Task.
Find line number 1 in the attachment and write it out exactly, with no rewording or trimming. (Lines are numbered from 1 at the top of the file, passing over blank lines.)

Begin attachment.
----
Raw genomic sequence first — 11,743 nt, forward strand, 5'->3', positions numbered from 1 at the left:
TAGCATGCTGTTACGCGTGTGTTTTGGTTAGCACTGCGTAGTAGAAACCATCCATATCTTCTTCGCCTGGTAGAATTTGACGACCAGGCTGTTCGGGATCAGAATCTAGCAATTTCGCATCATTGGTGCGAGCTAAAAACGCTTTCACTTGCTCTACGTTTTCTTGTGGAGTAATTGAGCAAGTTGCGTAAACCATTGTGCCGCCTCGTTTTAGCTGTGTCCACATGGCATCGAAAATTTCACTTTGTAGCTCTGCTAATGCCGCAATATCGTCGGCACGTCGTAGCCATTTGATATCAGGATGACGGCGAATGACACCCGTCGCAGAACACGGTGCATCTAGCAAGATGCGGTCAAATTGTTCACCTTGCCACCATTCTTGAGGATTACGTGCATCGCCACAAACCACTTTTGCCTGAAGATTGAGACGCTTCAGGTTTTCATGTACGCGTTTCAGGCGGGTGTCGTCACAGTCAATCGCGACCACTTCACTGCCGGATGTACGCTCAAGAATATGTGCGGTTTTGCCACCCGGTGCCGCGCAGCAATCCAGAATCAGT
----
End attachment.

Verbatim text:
Raw genomic sequence first — 11,743 nt, forward strand, 5'->3', positions numbered from 1 at the left: